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BMC Health Serv Res. 2020 Mar 6;20(1):174. doi: 10.1186/s12913-020-5000-6.

Development of the Inner City attitudinal assessment tool (ICAAT) for learners across Health care professions.

Author information

1
Inner City Health and Wellness Program, Edmonton, AB, Canada.
2
Department of Emergency Medicine, University of Ottawa, Ottawa, ON, Canada.
3
Alberta Health Services, Edmonton, AB, Canada.
4
Department of Emergency Medicine, University of Alberta, Edmonton, AB, Canada.
5
Department of Family Medicine, University of Alberta, Edmonton, AB, Canada.
6
Department of Family Medicine, University of Calgary Cumming School of Medicine, Calgary, AB, Canada.
7
Inner City Health and Wellness Program, Edmonton, AB, Canada. ginetta@ualberta.ca.
8
Department of Family Medicine, University of Alberta, Edmonton, AB, Canada. ginetta@ualberta.ca.
9
Department of Family Medicine, University of Alberta Faculty of Medicine & Dentistry, 610 University Terrace, Edmonton, AB, T6G 2T4, Canada. ginetta@ualberta.ca.

Abstract

BACKGROUND:

Many health professions learners report feeling uncomfortable and underprepared for professional interactions with inner city populations. These learners may hold preconceptions which affect therapeutic relationships and provision of care. Few tools exist to measure learner attitudes towards these populations. This article describes the development and validity evidence behind a new tool measuring health professions learner attitudes toward inner city populations.

METHODS:

Tool development consisted of four phases: 1) Item identification and generation informed by a scoping review of the literature; 2) Item refinement involving a two stage modified Delphi process with a national multidisciplinary team (n = 8), followed by evaluation of readability and response process validity with a focus group of medical and nursing students (n = 13); 3) Pilot testing with a cohort of medical and nursing students; and 4) Analysis of psychometric properties through factor analysis and reliability.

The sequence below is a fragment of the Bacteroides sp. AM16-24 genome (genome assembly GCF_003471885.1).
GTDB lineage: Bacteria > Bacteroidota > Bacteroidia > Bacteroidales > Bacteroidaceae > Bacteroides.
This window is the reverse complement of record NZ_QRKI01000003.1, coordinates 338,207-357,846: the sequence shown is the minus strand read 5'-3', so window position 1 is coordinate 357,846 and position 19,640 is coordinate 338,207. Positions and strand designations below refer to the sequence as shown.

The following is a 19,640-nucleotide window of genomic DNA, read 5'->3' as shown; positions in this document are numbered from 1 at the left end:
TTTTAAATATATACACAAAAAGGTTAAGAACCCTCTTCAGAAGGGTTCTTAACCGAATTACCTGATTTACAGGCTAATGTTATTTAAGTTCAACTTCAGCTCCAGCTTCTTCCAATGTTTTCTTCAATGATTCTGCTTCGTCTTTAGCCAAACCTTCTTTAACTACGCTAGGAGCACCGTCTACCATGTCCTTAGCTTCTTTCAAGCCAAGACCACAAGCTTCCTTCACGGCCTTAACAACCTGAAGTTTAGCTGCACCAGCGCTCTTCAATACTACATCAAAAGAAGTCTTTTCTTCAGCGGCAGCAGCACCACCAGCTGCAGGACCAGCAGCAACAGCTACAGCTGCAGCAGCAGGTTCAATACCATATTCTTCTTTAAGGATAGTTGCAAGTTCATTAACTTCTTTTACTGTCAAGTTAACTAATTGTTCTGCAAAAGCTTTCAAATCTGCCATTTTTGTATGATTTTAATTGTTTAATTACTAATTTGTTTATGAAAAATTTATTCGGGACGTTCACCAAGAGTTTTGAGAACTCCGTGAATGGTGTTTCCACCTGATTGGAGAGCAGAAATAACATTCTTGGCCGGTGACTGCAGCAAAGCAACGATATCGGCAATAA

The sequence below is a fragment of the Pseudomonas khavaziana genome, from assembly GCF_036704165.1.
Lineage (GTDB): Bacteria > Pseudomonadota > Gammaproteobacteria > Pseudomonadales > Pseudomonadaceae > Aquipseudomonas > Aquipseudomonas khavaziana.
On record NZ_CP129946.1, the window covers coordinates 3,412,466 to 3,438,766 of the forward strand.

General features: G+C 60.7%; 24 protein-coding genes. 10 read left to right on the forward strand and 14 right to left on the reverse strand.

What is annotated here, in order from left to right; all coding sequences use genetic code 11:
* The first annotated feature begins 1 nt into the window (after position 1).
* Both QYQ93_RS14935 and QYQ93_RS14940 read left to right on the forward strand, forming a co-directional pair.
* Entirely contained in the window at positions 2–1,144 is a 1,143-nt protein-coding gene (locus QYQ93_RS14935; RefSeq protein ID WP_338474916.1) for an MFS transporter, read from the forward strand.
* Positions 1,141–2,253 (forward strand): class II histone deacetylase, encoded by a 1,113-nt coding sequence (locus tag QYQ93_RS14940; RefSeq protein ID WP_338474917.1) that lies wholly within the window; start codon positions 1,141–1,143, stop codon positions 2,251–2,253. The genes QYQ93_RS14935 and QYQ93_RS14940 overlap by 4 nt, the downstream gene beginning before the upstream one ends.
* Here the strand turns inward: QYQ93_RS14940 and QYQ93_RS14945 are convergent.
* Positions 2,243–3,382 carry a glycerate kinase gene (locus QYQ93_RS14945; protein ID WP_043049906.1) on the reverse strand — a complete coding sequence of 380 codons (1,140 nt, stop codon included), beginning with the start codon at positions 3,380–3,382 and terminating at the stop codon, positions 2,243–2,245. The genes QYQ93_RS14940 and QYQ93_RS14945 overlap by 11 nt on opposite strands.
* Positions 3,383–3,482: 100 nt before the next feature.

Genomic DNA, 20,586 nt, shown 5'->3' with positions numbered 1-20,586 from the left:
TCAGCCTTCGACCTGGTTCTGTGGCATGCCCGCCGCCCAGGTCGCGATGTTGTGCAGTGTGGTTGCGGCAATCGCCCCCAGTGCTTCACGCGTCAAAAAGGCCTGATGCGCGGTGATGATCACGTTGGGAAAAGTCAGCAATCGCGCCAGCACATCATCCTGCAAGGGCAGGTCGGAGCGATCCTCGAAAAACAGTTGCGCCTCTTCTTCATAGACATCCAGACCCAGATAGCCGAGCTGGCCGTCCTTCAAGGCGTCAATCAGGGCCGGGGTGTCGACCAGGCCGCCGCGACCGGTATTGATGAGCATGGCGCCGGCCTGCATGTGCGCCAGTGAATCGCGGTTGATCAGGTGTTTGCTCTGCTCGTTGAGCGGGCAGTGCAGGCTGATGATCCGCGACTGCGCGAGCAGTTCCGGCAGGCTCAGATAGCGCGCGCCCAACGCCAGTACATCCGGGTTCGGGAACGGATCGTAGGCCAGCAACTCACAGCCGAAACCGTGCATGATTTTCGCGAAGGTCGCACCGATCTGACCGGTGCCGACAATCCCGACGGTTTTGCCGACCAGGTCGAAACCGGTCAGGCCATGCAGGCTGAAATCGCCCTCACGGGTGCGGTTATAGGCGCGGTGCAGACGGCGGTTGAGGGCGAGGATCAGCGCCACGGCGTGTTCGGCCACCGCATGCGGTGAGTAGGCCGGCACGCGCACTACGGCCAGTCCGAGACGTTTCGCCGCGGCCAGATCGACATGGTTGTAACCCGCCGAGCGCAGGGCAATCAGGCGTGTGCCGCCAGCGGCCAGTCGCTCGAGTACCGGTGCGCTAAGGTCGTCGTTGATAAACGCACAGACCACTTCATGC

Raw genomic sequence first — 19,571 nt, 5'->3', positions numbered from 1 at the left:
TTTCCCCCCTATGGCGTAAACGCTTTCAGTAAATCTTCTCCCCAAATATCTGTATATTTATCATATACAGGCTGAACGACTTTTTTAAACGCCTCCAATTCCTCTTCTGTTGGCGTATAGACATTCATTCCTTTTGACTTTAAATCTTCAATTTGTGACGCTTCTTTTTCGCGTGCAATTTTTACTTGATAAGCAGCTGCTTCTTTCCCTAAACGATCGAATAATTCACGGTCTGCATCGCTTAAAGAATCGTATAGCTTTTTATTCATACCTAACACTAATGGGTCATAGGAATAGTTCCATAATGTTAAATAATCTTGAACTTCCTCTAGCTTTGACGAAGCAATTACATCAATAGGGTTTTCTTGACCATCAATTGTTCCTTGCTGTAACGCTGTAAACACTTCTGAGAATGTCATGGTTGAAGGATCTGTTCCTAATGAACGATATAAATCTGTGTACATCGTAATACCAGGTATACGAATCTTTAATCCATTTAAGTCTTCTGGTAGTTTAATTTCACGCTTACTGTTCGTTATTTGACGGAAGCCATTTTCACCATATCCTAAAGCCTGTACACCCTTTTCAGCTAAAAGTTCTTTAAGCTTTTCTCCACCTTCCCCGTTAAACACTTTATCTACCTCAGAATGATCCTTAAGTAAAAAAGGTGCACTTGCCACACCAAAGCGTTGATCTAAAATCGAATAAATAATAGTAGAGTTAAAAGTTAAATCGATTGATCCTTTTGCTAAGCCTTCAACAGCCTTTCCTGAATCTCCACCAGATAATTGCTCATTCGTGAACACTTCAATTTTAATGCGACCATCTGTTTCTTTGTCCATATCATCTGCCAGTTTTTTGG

RESULTS:

A 36-item online version of the Inner City Attitudinal Assessment Tool (ICAAT) was completed by 214 of 1452 undergraduate students (67.7% from medicine; 32.3% from nursing; response rate 15%). The resulting tool consists of 24 items within a three-factor model - affective, behavioural, and cognitive. Reliability (internal consistency) values using Cronbach alpha were 0.87, 0.82, and 0.82 respectively. The reliability of the whole 24-item ICAAT was 0.90.

CONCLUSIONS:

The Inner City Attitudinal Assessment Tool (ICAAT) is a novel tool with evidence to support its use in assessing health care learners' attitudes towards caring for inner city populations. This tool has potential to help guide curricula in inner city health.

KEYWORDS:

Attitude of Health Personnel; Marginalized Populations; Nursing Education; Social Marginalization; Undergraduate Medical Education; Underserved Populations; Vulnerable Populations

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